John Weibel

John Weibel 18 hours, 2 minutes ago on Doug Tumminello: Support lent to 3A/3B

Scott B,

So you have a charter school supposedly starting up next year, is that going to have an impact on enrollment? My guess is probably. Does the district have the opinion that when the district builds more classrooms then that fart in the windstorm will move on? Given the animosity towards the SP Montessori program, many district employees would prefer it to fail. However, Compass Montessori in Golden is a good example of how it can work well. It also might facilitate some kids who do not do well in traditional settings to thrive.

The maker spaces I learned about, at last Tuesday's rotary meeting, gave me the opinion that the maker spaces facilitate, the experience that a Montessori program is based upon, starting at the youngest levels. Oh well, too bad that that segment of the community was not really listened to and went all the way to the state to obtain a charter.

I was going to try and find out what the hoped for enrollment is next year, in addition to what the actual number for those who have turned in enrollment forms.

That type of learning environment, probably would work better for those with Autism, thought of that, as a board member of the Yes campaign is/was part of the Yampa Valley Autism group.

It seems to me that the quickest way to reduce overcrowding is to work with the charter group, or the other districts to try and encourage more kids to stay in their own district. However, as the letter clearly points out, the Steamboat School district does not wish to lose the revenue stream that the out of district kids provide for this district to the detriment of other neighboring districts.

Really that is sad, that the district is thriving at the expense of Hayden and Soroco.


John Weibel 1 week ago on Steamboat enrollment as projected, despite small kindergarten class

The kindergarden decline probably is more statistically relevant when considering expanding capacity.

It has been pointed out that a reason to build are the historically low interest rates. The problem with those low rates is that when rates increase in the future, then housing prices will at best stagnate for a while (maybe decades) or collapse as happened here recently. Simply because the carrying cost has gone way up. Toss in the fact that when rates do go up, the federal government will be forced to pay more simply to service the debt, which should lead to reductions in other aspects of the federal budget.

All in All, given the slowing birth rates, I think that the prudent course of action is to look at ways to increase capacity at the elementary and middle school levels and fix the buildings the district owns or sell them and any parcels of land that the district does not believe they will use in the future.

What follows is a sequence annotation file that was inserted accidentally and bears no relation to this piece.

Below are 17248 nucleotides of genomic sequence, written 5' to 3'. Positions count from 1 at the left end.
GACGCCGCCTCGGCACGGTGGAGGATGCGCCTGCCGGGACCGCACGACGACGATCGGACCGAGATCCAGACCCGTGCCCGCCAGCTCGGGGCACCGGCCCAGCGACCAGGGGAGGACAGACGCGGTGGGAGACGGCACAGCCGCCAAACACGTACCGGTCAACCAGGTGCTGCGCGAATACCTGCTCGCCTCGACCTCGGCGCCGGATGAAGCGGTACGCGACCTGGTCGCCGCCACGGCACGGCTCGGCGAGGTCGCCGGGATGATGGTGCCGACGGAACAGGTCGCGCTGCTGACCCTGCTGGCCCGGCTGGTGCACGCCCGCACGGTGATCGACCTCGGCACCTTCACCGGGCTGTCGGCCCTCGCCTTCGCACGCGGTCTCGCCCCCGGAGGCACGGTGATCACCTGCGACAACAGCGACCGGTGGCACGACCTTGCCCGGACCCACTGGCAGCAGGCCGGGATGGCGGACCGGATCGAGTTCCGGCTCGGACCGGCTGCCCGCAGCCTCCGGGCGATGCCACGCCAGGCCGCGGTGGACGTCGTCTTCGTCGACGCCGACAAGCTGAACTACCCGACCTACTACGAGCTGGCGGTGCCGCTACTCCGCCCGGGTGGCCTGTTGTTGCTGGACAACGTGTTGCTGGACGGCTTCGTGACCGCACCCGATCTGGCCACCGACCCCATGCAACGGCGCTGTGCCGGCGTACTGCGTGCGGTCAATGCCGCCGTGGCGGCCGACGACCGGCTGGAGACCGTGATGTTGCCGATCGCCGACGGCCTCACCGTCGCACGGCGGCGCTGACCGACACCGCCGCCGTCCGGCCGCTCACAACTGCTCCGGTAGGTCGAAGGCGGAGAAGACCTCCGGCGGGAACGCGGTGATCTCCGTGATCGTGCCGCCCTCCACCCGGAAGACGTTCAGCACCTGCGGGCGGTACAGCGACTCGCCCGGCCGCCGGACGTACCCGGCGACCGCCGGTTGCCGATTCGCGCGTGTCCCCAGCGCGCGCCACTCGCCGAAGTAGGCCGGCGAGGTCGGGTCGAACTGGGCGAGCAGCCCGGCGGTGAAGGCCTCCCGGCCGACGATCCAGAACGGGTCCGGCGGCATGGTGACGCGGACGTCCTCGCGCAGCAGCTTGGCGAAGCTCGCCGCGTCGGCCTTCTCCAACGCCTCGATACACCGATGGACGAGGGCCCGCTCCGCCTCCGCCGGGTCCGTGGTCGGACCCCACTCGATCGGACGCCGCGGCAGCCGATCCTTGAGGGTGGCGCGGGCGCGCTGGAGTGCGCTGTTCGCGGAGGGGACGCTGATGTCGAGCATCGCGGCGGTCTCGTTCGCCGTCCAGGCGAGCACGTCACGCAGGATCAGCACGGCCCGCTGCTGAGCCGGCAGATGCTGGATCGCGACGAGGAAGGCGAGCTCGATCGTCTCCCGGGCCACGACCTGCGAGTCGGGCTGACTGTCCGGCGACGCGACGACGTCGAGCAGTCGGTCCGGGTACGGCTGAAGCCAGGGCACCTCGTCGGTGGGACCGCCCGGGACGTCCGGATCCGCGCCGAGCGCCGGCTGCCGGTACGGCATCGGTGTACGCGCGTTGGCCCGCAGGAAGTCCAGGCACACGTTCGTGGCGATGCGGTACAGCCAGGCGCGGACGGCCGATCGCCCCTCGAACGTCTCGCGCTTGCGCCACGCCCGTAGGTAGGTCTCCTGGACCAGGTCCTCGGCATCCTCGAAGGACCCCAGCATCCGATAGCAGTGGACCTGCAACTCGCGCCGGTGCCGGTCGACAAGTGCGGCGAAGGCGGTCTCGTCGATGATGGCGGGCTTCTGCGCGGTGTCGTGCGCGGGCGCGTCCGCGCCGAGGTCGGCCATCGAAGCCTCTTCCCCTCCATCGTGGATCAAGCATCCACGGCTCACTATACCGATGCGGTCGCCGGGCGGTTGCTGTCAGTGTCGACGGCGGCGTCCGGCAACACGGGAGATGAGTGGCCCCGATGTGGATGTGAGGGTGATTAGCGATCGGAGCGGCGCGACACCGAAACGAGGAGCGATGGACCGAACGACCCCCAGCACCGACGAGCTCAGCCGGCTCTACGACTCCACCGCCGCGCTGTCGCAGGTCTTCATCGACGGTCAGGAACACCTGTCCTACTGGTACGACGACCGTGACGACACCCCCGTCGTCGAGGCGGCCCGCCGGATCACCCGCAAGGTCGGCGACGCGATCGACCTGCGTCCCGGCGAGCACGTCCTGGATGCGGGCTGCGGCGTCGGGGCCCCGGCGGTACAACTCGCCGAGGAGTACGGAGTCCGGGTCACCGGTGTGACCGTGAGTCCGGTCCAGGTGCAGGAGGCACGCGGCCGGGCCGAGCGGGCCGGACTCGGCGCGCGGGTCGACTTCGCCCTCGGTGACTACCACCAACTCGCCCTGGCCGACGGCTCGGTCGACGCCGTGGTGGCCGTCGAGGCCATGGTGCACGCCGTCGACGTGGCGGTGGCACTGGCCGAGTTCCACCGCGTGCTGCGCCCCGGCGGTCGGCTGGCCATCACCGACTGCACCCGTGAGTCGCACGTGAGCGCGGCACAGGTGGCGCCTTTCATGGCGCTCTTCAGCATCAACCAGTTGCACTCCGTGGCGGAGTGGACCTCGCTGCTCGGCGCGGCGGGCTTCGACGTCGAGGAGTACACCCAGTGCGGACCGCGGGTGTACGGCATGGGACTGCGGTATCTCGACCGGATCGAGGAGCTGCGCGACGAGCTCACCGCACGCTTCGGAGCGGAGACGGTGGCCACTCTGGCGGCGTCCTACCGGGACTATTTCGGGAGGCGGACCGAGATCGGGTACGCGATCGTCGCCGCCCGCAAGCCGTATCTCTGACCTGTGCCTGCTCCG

John Weibel 1 week ago on Robin Schepper and Eric Washburn: School needs help

Scott B.

I believe the type of collaborative process discussed, was one that looked to what facilities the village of SS has, what it needs in the future to maintain the quality of life and how to leverage all sources of capital to try and meet all needs of the community. Not simply, what the school district sees as a need that it should provide for.

Looking at how to leverage space at say the Chief, CMC or Strings music pavilion, for theatre programs might be one example.

Looking to the group that offered an indoor field house for the district to help with sports programs... it would have saved taxpayers money, I am guessing, but not something that the district had complete control over. So it probably not really viewed as a good option.

Then looking at the bike trail system and a way to get kids under over Lincoln and Amythest to provide more safety.

There are quite a few kids that leave school on foot to walk to the Steamboat Springs bus stops, town or wherever. Shoot in my home town the schools worked with the local bus system to design a bus route to my middle school as it was two miles from my home without school buses providing that transportation.

I think that is the type of collaboration that was sought, not what happened.


John Weibel 2 weeks, 3 days ago on Kevin Sankey: Before vote, know facts

A woman's, I met at a Montessori school outside of Boulder, brother was contracted by China to go over there and set up Montessori schools as they found that many of there engineers were fantastic at replicating what they had seen done before, but were less accomplished at creatively coming up with solutions.

I am not just making crap up, read the referenced article and think open your mind to allow some divergent thoughts to enter into them. We are conditioned to take everything at face value and the world is not black or white.

The school bond issue is a good example. Putting the alternative high school kids in the middle school at the old high school is a bad idea. If the school board was worried about maintaining a field house that price people would fund then what about the fields that will need to be maintained when this project is complete.


John Weibel 2 weeks, 5 days ago on Kevin Sankey: Before vote, know facts

Do we really know what the 21st century skills are going to be? Will classrooms that teach people how to think really provide that. In China they have realized that while fantastic test takers, the engineers they produce have little creativity.